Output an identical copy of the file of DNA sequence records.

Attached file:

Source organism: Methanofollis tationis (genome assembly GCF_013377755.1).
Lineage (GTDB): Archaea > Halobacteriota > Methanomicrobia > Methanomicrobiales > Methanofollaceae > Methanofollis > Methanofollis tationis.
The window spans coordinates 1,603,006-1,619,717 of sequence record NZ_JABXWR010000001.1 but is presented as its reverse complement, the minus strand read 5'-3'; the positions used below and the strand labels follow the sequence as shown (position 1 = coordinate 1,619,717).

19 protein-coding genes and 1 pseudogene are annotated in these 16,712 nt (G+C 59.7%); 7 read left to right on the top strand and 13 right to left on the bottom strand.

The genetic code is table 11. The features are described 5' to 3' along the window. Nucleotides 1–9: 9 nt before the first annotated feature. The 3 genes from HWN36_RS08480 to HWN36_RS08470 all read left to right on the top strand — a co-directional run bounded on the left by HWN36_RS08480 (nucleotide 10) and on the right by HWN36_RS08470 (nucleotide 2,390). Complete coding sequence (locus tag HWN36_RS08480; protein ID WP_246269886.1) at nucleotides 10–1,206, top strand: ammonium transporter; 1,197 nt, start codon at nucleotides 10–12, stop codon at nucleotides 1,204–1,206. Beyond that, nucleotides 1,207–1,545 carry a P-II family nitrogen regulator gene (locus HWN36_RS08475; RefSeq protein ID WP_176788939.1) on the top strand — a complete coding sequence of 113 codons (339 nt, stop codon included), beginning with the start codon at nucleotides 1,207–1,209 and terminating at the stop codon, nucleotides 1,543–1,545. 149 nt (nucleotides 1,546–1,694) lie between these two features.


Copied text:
Source organism: Methanofollis tationis (genome assembly GCF_013377755.1).
Lineage (GTDB): Archaea > Halobacteriota > Methanomicrobia > Methanomicrobiales > Methanofollaceae > Methanofollis > Methanofollis tationis.
The window spans coordinates 1,603,006-1,619,717 of sequence record NZ_JABXWR010000001.1 but is presented as its reverse complement, the minus strand read 5'-3'; the positions used below and the strand labels follow the sequence as shown (position 1 = coordinate 1,619,717).

19 protein-coding genes and 1 pseudogene are annotated in these 16,712 nt (G+C 59.7%); 7 read left to right on the top strand and 13 right to left on the bottom strand.

The genetic code is table 11. The features are described 5' to 3' along the window. Nucleotides 1–9: 9 nt before the first annotated feature. The 3 genes from HWN36_RS08480 to HWN36_RS08470 all read left to right on the top strand — a co-directional run bounded on the left by HWN36_RS08480 (nucleotide 10) and on the right by HWN36_RS08470 (nucleotide 2,390). Complete coding sequence (locus tag HWN36_RS08480; protein ID WP_246269886.1) at nucleotides 10–1,206, top strand: ammonium transporter; 1,197 nt, start codon at nucleotides 10–12, stop codon at nucleotides 1,204–1,206. Beyond that, nucleotides 1,207–1,545 carry a P-II family nitrogen regulator gene (locus HWN36_RS08475; RefSeq protein ID WP_176788939.1) on the top strand — a complete coding sequence of 113 codons (339 nt, stop codon included), beginning with the start codon at nucleotides 1,207–1,209 and terminating at the stop codon, nucleotides 1,543–1,545. 149 nt (nucleotides 1,546–1,694) lie between these two features.